You'd think that having been here over 50 days, I would already have explored everything there is to explore, but there is always more to discover here.
So on Tuesday evening, I met up with classmates of mine and together we walked to Hongdae (two districts down) because another classmate of ours is working part-time at a Japanese restaurant there. I have wanted to go for a long time now so it was awesome to finally be able to go. I think I shall have to drag my roommate here too because it was really good.
It was really cool to see our classmate at work and she gave us "service", which is an English word imported into Koran and given a different meaning. Service in Korea means that we got something for free. She gave us side dishes of dumplings for free.
It was so delicious and I couldn't finish it all and was full even when I woke up during the night I still felt full.
You may remember me talking about the pollution here before. Well it's still pretty bad, and while we were out on the street and walking towards the restaurant, suddenly all phones around us beeped loudly with an emergency alert.
And I mean all of the phones. My phone. My classmates' phones. Phones of strangers. Everyone! Loud beeps resonating through the city. Everyone reached into their pockets, and took out their phones to look at the emergency message from the government, shrugged at the message (the same one as yesterday), and stuffed their phones back into their pockets. Myself included.
It was the most bizarre thing. The previous day I had also received the loud beep and the emergency message, but that had been different. I had been in my room when I received it. Here I was out on the street with hundreds of people who all got the message at the exact same time. I felt like something out a film.
I am handling the pollution a lot better at this point than the first few times. Maybe my body is already starting to build a response to it, but I still feel it when I have been out. My throat gets dry, my face starts hurting a little, especially around the eyes. But no crying or the like as last time.
Maybe it's because the pollution this time is different. It's smaller. They call it micro dust.
Anyways, wrapped in this bad pollution we walked around the Hongdae area at night on a weekday. This is the clubbing district on a weekend, but even on a weekday there are quite a lot of people. There are always a lot of people at Hongdae.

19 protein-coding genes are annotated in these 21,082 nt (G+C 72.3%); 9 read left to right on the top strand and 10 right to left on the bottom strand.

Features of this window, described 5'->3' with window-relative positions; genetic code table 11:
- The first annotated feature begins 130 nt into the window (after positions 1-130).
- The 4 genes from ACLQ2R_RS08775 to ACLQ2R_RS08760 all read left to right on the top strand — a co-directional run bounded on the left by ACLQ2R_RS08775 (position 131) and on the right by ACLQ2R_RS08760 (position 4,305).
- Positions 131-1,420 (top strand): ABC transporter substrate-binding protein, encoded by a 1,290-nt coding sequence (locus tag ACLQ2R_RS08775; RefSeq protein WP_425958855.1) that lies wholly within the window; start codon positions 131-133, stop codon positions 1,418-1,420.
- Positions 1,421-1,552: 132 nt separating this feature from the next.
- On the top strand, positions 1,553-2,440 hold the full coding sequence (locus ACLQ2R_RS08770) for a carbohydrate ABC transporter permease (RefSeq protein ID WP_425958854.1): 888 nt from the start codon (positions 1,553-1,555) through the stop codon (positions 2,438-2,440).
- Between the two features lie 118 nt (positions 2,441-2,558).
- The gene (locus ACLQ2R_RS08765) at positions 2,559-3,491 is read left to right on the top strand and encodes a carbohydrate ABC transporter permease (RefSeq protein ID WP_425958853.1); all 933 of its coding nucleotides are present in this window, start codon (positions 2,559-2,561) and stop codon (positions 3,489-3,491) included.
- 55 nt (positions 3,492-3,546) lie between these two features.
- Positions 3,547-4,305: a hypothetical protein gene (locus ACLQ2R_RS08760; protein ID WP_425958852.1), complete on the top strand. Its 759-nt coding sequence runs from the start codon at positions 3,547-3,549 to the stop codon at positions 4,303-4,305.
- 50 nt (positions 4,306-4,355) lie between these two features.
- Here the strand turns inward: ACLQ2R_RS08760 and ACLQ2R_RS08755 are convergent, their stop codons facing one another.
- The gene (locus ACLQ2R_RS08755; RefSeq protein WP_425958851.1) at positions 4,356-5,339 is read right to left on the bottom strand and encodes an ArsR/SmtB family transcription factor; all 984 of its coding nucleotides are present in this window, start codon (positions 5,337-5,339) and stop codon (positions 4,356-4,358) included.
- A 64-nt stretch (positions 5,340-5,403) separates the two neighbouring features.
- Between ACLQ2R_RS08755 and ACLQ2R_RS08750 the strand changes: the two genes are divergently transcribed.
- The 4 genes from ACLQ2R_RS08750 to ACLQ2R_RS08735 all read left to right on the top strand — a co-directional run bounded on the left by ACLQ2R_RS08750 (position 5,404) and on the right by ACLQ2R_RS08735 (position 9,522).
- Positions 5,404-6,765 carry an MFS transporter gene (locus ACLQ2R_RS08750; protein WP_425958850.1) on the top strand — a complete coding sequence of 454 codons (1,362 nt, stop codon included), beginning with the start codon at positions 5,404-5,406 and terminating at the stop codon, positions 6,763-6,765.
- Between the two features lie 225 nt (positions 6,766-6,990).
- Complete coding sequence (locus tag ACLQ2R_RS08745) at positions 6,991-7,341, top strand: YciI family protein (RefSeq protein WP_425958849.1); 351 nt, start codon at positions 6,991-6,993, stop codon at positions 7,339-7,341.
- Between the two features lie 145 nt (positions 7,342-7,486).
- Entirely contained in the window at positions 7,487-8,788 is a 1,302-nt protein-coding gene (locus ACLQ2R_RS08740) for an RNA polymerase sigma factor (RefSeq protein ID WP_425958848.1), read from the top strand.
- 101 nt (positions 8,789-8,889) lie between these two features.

The following day, with the capital city still wrapped in pollution, I met up with a friend of mine from Ireland. We met up for lunch right after my classes, and then we headed to the ever popular shopping district in Seoul called Myungdong. Neither of us had been there yet. Well, I had, but six years ago, not this time around.
Out of all the places I have been back to here and vividly remember from six years ago, Myungdong has changed the least. The only real change is that my two favourite stores there are now gone.
I used to go to Myungdong very often, because six years ago, Global ATMs that actually were global ATMs and allowed you to get money with a foreign Visa card were few and far in between. The most reliable of these was the one in Myungdong. So every other week I would need to go to Myungdong to retrieve cash.
These days Global ATMs are easy to find and everywhere. There is even one in the dormitory building. So this is no longer a challenge for me and I haven't needed to go to Myungdong. I already knew that my two favourite stores were gone, so I had no other reason to go there.
It was as expected. Crowded with people, mostly asian foreigners, and highly overpriced. To the point that my eyes hurt just from thinking about it.
Lots of foreigners come here to take photos with big life-sized cut outs of idol singers and actors in front of the stores that they advertise.... Or with the pope.
We walked around and my friend tried a few foods that were new to her, and then we headed to a different area to go to a coffee shop and just sit and talk.
The area is called 익선동 (Ikseondong) and it's old style houses and alleyways with a lot of charm. It's a very popular area these days, and after being there I can see why.
I have always loved crooked alleyways and old houses and Ikseondong offers exactly this. Old Korean charm that makes it feel like you've fallen into a story book.
As for what I've been up to today... I ate lunch with a classmate and friend and then I've been hanging out with my roommate doing our usual crazy roommate stuff.
We've been watching Netflix together as we eat in the evenings, and these days I got my roommate hooked on Doctor Who, so we are planning our life around how we can watch certain episodes together, even though we will hardly get to see each other this weekend. It's a fun challenge.
As to what we actually do when we're together... Well this last photo is an example. I transform into a photographer for my roommate taking photos like this, or we just joke around. We're usually laughing non-stop. Oh she's going to miss me when I'm gone.
(And I shall miss her too)